Based largely on reports by the Office of the Child Advocate, Children’s Rights states a concern that DFCS is misusing both diversions and safety resources to artificially suppress the number of investigations and the number of kids in foster care and that the result is leaving abused and neglected children in danger and denying  them basic legal protections.

The motion was filed as a part of the class action lawsuit known as Kenny A. v. Perdue that was first filed against the state in 2002. It will now be up to the federal court judge to decide if DFCS must turn over the requested documents.

Policy Director
Voices for Georgia’s Children

The State Senate’s Higher Education Committee passed Senate Bill 496 establishing a needs based HOPE grant today.  Currently, the HOPE scholarship is based on merit, not need.  And, although there are currently over 8000 children on a waiting list for Georgia Pre-K, the program is supposed to be available to any family to wishes to enroll their 4 year-old.

SB 496 would establish a new program which would award small grants for college to families based on need as long as state lottery funds are available.

Providing needs-based grants for college has merit.  Yet, it concerns me that legislators are moving closer towards approving a new use of lottery funds at a time when costs of HOPE and pre-K already exceed lottery revenues, the demand for pre-K slots exceeds availability,  and the Governor has proposed cutting the Resource Coordinator Program which provides essential services that ensure school success to at-risk pre-K families.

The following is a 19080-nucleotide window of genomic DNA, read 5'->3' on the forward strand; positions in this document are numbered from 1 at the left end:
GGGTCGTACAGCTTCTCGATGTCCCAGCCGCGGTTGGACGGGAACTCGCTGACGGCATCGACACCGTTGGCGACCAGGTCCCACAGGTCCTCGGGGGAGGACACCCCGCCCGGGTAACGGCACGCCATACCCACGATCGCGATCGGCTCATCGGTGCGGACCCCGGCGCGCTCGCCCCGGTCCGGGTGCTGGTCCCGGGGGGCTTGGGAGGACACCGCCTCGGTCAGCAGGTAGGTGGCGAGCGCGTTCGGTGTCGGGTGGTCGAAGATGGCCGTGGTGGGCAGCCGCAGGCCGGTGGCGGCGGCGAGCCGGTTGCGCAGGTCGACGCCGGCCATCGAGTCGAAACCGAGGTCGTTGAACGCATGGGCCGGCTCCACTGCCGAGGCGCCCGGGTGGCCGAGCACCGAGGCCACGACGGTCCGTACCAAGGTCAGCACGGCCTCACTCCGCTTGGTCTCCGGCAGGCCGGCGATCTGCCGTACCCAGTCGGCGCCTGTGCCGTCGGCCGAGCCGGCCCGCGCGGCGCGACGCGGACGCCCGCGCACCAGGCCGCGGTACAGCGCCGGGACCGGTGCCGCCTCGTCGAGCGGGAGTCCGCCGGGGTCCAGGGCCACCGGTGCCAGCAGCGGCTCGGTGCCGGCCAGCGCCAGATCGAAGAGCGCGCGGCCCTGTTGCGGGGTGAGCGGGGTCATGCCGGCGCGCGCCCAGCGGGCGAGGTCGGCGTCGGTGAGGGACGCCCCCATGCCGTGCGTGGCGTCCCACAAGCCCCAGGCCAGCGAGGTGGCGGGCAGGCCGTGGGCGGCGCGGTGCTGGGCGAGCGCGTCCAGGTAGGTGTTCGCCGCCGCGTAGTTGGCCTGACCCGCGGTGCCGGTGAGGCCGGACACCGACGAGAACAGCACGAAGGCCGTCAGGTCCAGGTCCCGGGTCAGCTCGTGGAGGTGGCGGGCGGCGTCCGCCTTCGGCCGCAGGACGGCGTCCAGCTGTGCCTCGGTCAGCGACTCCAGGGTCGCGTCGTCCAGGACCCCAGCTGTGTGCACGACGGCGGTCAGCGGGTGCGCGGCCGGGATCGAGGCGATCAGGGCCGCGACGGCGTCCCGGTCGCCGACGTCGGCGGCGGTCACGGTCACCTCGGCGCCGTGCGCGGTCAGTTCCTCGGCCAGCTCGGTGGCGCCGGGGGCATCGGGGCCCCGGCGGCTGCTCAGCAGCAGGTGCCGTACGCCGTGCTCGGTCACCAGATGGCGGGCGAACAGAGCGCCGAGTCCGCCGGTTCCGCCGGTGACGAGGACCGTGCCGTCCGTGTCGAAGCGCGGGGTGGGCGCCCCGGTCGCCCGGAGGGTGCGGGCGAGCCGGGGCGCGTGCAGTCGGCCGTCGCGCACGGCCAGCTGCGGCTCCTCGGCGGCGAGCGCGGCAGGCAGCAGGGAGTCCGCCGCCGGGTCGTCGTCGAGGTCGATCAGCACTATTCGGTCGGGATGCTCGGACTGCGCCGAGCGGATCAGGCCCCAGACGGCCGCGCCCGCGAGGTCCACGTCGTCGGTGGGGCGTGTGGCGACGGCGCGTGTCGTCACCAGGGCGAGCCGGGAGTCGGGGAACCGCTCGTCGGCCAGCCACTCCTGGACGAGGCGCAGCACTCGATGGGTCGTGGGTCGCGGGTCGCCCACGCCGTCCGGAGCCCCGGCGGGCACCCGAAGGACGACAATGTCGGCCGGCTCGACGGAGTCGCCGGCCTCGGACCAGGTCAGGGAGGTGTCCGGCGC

Pre-K families in Georgia should not get whatever pennies are left in the lottery after HOPE and the new needs-based grant are funded.  Instead it is time for a re-examination of the goals, funding formulas and priorities of all programs funded by the Georgia Lottery.

Mindy Binderman, Director of Goverment Affairs and Advocacy

I received this in my in-box earlier this week and want to share it with those of you interested in or working on the issues of racial and ethnic disparities in juvenile justice.  The Burns Institute out of San Francisco, just released the first-ever “Juvenile Justice Racial and Ethnic Disparities Data Map” which can be accessed at their website.  With a few clicks on the map, anyone can view the following information, where available, in any of the 50 states: